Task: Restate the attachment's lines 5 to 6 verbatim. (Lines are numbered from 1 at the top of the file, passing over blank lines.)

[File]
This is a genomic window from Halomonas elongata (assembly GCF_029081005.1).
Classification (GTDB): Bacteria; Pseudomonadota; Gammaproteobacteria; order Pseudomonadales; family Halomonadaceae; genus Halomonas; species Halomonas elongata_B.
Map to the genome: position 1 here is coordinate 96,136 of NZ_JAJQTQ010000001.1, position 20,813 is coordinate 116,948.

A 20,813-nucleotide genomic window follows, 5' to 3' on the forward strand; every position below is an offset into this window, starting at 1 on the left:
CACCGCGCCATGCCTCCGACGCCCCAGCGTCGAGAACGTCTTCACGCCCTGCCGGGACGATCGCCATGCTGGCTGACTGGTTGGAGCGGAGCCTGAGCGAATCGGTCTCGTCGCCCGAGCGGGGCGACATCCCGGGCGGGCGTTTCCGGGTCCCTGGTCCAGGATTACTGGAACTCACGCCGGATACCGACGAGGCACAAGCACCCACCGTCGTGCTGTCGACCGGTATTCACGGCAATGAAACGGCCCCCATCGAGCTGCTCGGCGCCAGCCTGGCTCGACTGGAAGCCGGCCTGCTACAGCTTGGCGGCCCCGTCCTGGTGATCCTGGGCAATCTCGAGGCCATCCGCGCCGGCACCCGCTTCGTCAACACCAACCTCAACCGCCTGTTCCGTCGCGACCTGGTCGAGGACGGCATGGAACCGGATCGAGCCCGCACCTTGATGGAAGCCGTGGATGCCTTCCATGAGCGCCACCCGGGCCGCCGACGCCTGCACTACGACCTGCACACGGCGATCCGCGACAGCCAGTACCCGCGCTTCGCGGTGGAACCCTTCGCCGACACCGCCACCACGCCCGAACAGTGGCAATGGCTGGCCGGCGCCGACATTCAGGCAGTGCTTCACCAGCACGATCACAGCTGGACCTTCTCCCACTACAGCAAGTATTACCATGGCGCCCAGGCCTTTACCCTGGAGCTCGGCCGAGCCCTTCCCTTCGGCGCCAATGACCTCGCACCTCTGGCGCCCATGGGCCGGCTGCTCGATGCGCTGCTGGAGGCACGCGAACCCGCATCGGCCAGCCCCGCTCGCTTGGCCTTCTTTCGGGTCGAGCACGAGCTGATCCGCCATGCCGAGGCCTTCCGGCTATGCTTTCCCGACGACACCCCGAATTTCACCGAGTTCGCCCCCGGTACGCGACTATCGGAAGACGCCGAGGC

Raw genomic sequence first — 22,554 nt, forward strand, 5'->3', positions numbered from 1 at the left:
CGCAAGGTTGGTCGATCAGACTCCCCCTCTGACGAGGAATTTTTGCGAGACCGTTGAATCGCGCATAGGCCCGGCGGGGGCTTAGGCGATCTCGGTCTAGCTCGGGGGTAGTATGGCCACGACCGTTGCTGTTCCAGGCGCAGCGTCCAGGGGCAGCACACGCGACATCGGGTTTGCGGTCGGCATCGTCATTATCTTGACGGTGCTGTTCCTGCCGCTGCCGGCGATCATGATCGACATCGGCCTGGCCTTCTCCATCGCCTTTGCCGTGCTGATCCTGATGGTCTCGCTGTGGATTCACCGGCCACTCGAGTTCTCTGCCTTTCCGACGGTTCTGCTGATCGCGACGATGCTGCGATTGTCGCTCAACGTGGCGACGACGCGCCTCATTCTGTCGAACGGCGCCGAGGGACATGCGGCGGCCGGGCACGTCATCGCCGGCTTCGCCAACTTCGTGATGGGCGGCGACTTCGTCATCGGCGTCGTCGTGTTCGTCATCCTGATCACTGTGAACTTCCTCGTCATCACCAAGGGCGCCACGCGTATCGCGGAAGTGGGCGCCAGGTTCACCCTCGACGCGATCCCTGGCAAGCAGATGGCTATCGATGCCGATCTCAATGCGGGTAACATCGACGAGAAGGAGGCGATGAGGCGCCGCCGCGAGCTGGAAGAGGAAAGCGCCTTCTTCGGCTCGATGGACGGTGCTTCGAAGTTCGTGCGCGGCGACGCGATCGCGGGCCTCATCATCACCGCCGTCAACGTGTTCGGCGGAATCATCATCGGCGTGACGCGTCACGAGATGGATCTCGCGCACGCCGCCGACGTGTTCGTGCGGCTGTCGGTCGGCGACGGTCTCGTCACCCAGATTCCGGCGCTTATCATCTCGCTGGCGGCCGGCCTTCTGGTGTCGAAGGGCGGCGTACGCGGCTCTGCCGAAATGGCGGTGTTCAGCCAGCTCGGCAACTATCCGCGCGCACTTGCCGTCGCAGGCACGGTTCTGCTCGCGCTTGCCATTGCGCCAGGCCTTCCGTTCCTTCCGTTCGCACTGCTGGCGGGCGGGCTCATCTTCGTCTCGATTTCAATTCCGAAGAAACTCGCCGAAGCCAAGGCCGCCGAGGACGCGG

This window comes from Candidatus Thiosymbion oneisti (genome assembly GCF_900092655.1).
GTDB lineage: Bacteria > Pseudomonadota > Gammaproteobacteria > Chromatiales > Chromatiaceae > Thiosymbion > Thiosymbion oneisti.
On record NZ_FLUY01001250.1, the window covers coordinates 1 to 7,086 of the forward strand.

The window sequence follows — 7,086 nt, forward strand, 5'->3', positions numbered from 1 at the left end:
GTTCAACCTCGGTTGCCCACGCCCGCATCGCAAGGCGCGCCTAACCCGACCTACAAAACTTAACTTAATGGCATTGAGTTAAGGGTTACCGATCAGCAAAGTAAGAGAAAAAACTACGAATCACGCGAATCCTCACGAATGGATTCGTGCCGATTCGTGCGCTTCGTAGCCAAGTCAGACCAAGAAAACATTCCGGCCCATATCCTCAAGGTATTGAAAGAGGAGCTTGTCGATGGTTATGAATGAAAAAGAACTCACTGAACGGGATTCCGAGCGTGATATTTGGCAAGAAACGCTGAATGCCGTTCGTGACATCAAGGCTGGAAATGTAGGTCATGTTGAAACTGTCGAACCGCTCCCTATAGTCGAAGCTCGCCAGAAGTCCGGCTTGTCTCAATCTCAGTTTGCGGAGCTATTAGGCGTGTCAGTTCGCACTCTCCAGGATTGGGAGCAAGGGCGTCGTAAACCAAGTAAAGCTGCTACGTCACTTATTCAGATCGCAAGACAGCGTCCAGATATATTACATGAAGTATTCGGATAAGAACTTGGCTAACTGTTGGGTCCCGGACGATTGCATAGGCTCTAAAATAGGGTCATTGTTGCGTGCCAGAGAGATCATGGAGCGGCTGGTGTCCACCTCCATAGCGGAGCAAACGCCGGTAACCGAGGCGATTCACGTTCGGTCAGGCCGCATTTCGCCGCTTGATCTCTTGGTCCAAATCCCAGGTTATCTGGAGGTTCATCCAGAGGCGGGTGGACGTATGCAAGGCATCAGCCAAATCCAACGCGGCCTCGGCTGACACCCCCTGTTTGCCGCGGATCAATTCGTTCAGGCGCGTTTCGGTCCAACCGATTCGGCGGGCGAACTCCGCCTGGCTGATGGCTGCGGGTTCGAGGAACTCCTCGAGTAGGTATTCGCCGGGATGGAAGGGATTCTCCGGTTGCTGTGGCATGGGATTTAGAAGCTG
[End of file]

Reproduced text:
CACCGCGCCATGCCTCCGACGCCCCAGCGTCGAGAACGTCTTCACGCCCTGCCGGGACGATCGCCATGCTGGCTGACTGGTTGGAGCGGAGCCTGAGCGAATCGGTCTCGTCGCCCGAGCGGGGCGACATCCCGGGCGGGCGTTTCCGGGTCCCTGGTCCAGGATTACTGGAACTCACGCCGGATACCGACGAGGCACAAGCACCCACCGTCGTGCTGTCGACCGGTATTCACGGCAATGAAACGGCCCCCATCGAGCTGCTCGGCGCCAGCCTGGCTCGACTGGAAGCCGGCCTGCTACAGCTTGGCGGCCCCGTCCTGGTGATCCTGGGCAATCTCGAGGCCATCCGCGCCGGCACCCGCTTCGTCAACACCAACCTCAACCGCCTGTTCCGTCGCGACCTGGTCGAGGACGGCATGGAACCGGATCGAGCCCGCACCTTGATGGAAGCCGTGGATGCCTTCCATGAGCGCCACCCGGGCCGCCGACGCCTGCACTACGACCTGCACACGGCGATCCGCGACAGCCAGTACCCGCGCTTCGCGGTGGAACCCTTCGCCGACACCGCCACCACGCCCGAACAGTGGCAATGGCTGGCCGGCGCCGACATTCAGGCAGTGCTTCACCAGCACGATCACAGCTGGACCTTCTCCCACTACAGCAAGTATTACCATGGCGCCCAGGCCTTTACCCTGGAGCTCGGCCGAGCCCTTCCCTTCGGCGCCAATGACCTCGCACCTCTGGCGCCCATGGGCCGGCTGCTCGATGCGCTGCTGGAGGCACGCGAACCCGCATCGGCCAGCCCCGCTCGCTTGGCCTTCTTTCGGGTCGAGCACGAGCTGATCCGCCATGCCGAGGCCTTCCGGCTATGCTTTCCCGACGACACCCCGAATTTCACCGAGTTCGCCCCCGGTACGCGACTATCGGAAGACGCCGAGGC

Raw genomic sequence first — 22,554 nt, forward strand, 5'->3', positions numbered from 1 at the left: